Motto: In Fide et in Bello Fortis
Motto Translation: Strong in both faith and war.


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McKerroll Family Crest Products


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McKerroll Family Crest Products




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See Also


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See Also




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Citations


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Citations



    Other References

    1. Fitzgerald, Thomas W. Ireland and Her People A Library of Irish Biography 5 Volumes. Chicago: Fitzgerald. Print.
    2. Vicars, Sir Arthur. Index to the Prerogative Wills of Ireland 1536-1810. Baltimore: Genealogical Publishing Co. Print.
    3. Grehan, Ida. Dictionary of Irish Family Names. Boulder: Roberts Rinehart, 1997. Print. (ISBN 1-57098-137-X).
    4. Weis, Frederick Lewis, Walter Lee Sheppard and David Faris. Ancestral Roots of Sixty Colonists Who Came to New England Between 1623 and 1650 7th Edition. Baltimore: Genealogical Publishing, 1992. Print. (ISBN 0806313676).
    5. Robb H. Amanda and Andrew Chesler. Encyclopedia of American Family Names. New York: Haper Collins, 1995. Print. (ISBN 0-06-270075-8).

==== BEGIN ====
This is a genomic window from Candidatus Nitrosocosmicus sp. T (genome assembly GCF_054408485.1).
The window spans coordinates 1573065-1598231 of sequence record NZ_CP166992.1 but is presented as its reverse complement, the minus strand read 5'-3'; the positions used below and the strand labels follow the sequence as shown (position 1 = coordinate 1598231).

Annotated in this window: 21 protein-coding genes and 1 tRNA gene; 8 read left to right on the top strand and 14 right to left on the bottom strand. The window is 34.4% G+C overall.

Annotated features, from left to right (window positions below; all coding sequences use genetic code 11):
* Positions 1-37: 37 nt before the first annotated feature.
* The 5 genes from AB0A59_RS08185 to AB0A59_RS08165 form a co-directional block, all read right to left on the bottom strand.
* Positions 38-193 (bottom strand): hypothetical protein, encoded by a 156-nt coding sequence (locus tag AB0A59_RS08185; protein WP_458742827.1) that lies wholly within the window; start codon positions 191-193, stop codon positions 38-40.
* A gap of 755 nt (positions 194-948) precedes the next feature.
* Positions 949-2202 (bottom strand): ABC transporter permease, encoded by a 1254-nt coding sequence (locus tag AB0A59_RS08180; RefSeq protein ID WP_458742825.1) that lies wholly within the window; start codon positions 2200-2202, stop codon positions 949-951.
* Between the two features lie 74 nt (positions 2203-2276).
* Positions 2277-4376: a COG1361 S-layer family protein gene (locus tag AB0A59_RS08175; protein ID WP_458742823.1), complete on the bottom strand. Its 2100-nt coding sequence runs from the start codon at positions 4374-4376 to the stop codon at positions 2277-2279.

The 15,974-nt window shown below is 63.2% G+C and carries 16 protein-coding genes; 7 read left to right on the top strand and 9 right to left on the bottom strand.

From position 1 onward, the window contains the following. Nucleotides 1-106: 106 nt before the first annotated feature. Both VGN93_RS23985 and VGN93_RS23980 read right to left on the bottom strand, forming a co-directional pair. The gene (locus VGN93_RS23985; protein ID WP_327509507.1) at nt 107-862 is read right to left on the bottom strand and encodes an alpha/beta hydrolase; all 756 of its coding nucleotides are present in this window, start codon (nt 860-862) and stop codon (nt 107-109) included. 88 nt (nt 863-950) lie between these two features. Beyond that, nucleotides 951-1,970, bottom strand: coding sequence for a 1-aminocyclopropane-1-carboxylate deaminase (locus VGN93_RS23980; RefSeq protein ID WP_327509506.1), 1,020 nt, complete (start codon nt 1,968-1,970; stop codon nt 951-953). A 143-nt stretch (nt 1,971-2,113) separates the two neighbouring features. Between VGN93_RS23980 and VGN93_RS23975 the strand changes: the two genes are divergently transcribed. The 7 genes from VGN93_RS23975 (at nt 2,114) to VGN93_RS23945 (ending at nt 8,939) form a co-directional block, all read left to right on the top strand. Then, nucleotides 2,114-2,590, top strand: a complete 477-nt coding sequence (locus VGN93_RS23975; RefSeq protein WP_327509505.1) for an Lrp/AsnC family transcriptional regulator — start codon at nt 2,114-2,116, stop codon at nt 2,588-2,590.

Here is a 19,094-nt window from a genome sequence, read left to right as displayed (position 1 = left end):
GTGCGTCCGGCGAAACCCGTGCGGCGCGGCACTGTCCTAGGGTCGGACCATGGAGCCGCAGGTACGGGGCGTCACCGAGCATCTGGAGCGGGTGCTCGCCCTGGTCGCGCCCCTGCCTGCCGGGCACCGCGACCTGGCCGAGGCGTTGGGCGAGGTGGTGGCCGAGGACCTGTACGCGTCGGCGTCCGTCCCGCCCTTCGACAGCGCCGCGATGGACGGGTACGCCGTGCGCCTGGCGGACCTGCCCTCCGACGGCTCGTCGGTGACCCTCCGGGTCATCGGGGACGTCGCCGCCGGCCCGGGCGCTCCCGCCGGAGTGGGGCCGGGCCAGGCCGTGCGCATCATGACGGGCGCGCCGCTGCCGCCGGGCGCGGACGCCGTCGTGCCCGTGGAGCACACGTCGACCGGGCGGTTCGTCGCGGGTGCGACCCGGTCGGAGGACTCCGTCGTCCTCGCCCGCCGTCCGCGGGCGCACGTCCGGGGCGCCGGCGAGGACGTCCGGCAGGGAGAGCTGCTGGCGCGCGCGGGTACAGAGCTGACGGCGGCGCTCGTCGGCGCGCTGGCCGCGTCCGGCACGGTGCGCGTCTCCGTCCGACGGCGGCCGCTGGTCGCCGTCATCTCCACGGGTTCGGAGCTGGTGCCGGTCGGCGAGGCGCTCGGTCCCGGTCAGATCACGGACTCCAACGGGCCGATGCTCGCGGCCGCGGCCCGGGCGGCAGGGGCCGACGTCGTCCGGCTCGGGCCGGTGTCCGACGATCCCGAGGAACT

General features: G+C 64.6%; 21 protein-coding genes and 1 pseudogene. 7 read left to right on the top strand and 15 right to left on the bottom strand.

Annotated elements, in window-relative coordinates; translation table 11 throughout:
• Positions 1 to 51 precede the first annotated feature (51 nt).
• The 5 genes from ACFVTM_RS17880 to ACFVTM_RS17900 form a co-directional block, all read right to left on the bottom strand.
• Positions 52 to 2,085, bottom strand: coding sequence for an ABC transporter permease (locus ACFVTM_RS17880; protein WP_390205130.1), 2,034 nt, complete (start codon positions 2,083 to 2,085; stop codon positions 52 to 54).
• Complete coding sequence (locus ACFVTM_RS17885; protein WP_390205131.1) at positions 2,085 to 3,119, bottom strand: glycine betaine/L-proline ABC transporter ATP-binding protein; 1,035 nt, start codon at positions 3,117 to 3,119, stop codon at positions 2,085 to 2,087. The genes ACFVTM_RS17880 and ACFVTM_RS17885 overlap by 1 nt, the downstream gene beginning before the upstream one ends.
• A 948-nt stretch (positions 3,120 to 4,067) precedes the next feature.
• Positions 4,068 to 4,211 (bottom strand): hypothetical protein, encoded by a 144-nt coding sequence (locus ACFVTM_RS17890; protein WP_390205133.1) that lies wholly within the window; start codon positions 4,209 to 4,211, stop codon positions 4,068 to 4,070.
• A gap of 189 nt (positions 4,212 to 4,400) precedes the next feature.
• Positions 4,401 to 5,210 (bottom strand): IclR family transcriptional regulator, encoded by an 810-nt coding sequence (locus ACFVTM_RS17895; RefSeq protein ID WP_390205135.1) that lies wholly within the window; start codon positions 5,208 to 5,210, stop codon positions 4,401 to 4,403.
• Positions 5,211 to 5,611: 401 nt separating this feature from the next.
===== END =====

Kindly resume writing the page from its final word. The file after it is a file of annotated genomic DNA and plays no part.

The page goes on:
6. Land Owners in Ireland. Genealogical Publishing. Print. (ISBN 0-8063-1203-3).
    7. Rasmussen, Louis J. . San Francisco Ship Passenger Lists 4 Volumes Colma, California 1965 Reprint. Baltimore: Genealogical Publishing, 1978. Print.
    8. Passenger Lists of Vessels Arriving at Galveston Texas 1896-1951. National Archives Washington DC. Print.
    9. Leyburn, James Graham. The Scotch-Irish A Social History. Chapel Hill: UNC Press, 1962. Print. (ISBN 0807842591).
    10. Harris, Ruth-Ann and B. Emer O'Keefe. The Search for Missing Friends Irish Immigrant Advertisements Placed in the Boston Pilot Volume II 1851-1853. Boston, MA: New England Historic Genealogical Society, 1991. Print.
    11. ...

    The McKerroll Family Crest was acquired from the Houseofnames.com archives. The McKerroll Family Crest was drawn according to heraldic standards based on published blazons. We generally include the oldest published family crest once associated with each surname.

    This page was last modified on 5 November 2013 at 17:00.